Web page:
A leading civil liberties group and the state reached a last-minute agreement Tuesday in a 7-year-old lawsuit over legal representation for the poor in parts of upstate New York, including Washington County.
As a result, lawyers for the New York Civil Liberties Union believe they have taken a crucial first step toward reforming a statewide system that has historically put indigent or low-income people at a distinct disadvantage when charged with crimes.
"Our settlement overhauls public defense in five counties and lays the foundation for statewide reform of New York's broken public defender system," Donna Lieberman, executive director of the NYCLU, said in a phone conference laying out the settlement.
Initially, the deal ensures that defendants will have a lawyer present when they are charged with a crime; it sets the limit on caseloads carried by often overburdened public defenders and sets up a way to measure caseloads and the quality of defense.
That first phase should cost at least $5 million over the next two years, and lawyers hope it would quickly lead to an expansion for all counties statewide.
"It lays the groundwork for a strong state system," said Corey Stoughton, the NYCLU lawyer on the case.
The agreement focuses on Ontario, Onondaga (Syracuse), Schuyler, Suffolk and Washington counties. They were chosen because their public defense systems were each different, and represent a mix of urban, suburban and rural communities, all of which had flawed public defender programs.
The suit started in 2007 when Kimberly Hurrell-Harring, a 31-year-old nursing assistant and mother of two, was arrested for trying to take a small amount of marijuana to her husband in prison.
Her court-appointed lawyer met with her just minutes before her court appearance and she pleaded guilty to a felony even though what she did was a misdemeanor, Lieberman said.
She spent four months in jail, and lost her job and her home.
The NYCLU found a lawyer to appeal at no charge and got the conviction overturned.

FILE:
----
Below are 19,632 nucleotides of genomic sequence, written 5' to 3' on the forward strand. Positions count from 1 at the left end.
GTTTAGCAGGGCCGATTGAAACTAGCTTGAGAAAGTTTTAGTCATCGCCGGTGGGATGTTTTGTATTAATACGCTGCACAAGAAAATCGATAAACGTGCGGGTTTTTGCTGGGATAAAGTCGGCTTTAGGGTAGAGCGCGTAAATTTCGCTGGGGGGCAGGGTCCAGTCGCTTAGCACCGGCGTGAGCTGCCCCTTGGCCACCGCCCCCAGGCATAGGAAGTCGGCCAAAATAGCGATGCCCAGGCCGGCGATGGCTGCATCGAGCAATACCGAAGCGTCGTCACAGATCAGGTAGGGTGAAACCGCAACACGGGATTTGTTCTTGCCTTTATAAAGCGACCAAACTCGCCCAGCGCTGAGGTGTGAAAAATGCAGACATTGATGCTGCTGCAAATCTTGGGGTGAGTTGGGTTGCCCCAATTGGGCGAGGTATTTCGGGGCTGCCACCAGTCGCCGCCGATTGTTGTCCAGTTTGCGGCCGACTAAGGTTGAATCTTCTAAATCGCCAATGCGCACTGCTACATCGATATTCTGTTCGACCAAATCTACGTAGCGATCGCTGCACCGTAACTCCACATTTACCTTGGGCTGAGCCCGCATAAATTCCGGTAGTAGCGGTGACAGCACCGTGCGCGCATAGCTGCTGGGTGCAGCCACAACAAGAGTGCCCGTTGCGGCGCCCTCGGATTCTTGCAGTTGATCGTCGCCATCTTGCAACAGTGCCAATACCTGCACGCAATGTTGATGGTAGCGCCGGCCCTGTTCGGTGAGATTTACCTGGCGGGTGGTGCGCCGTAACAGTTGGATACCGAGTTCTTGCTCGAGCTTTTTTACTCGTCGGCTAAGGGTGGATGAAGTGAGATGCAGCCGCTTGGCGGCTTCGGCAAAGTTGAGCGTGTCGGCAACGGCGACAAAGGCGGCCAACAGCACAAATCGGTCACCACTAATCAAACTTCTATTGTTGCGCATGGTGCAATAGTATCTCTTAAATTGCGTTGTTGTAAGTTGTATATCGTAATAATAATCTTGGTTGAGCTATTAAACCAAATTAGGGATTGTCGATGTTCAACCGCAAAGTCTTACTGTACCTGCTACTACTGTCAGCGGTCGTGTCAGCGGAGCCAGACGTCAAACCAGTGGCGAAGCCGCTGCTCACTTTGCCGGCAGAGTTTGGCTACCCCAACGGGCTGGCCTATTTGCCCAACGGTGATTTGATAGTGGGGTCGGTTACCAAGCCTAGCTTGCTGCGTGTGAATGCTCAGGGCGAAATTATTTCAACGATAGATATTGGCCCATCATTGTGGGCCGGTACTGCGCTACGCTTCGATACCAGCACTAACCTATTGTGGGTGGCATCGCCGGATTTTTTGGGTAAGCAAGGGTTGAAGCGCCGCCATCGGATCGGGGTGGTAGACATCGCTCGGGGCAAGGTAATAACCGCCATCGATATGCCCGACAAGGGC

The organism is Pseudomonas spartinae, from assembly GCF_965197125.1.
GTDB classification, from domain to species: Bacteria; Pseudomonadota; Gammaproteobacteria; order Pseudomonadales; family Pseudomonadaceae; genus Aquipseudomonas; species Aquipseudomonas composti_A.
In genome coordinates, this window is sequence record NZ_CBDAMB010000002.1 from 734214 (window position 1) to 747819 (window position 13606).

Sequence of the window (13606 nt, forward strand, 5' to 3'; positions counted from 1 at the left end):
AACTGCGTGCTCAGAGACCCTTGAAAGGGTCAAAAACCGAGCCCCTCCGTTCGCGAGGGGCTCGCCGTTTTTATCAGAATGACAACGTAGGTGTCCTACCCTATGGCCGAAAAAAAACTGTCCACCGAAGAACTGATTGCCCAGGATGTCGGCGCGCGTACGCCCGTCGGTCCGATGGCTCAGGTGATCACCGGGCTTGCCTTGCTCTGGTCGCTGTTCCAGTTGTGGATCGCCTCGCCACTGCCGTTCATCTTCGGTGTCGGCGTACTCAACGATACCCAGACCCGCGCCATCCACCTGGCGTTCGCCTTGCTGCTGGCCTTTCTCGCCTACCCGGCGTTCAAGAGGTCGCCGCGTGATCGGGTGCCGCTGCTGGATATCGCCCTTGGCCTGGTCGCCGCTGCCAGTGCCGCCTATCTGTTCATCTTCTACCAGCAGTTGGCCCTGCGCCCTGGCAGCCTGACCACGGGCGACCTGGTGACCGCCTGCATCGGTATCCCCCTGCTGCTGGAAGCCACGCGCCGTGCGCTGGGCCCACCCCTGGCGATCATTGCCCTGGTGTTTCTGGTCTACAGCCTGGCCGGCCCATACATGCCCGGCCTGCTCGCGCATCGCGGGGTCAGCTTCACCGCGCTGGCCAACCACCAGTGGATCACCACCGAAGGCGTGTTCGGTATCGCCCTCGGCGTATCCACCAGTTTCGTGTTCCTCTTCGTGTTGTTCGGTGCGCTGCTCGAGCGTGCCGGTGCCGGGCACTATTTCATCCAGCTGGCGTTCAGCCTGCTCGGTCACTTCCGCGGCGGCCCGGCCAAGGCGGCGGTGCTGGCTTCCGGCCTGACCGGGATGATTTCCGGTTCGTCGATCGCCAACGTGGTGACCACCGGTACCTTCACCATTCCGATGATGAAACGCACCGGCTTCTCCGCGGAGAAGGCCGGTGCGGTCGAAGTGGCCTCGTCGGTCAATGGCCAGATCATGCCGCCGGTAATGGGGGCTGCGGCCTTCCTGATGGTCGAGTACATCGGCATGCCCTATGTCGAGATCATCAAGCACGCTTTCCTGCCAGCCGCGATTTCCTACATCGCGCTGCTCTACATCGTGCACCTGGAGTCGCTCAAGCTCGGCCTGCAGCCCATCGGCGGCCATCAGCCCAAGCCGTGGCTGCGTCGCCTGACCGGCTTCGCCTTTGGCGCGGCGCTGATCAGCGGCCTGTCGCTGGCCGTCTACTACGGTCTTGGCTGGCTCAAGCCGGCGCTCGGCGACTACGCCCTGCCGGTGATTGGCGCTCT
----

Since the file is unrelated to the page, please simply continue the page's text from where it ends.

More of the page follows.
Her original public defender, Patrick Barber, was later disbarred for other reasons.
The NYCLU took up the cause and filed suit on Hurrell-Harring's behalf in 2007 in state Supreme Court in Albany County. The trial had been set to start Wednesday.
In a statement, Gov. Andrew Cuomo said he welcomed the deal. "Today's agreement is a positive step for New York's judicial system that addresses long-standing inequities," he said.
And David P. Miranda, president-elect of the State Bar Association, added,
"Today's settlement is welcome," noting his group has called for a statewide state-funded indigent defense system since 2007.
"I congratulate Governor Cuomo and the New York Civil Liberties Union for reaching a settlement," added Attorney General Eric Schneiderman, who also supports a statewide system.
Even for the five counties covered by the agreement, the changes will take some time.
For example, the agreement says the state has 20 months to guarantee that indigent defendants in the five counties be represented by a lawyer.
Nor will the improvements be cheap.
The deal orders the state to pay $2.5 million to the NYCLU and $3 million to the Schulte Roth & Zabel law firm for their work on the suit.
And while the agreement calls for several million dollars to start with, a related report earlier estimated that if all of upstate were to provide an adequate number of defense lawyers for the indigent, it would have cost $106 million per year in 2013. (New York City has a separate system of public defenders.)
As well as hiring more lawyers, the agreement calls for adequate non-lawyer services such as investigators and translators when needed.
Despite the court settlement, participants will be watching at budget time.
The Cuomo administration plans to put the initial funding in his 2015-16 budget plan, but that will have to be agreed upon with the Legislature.
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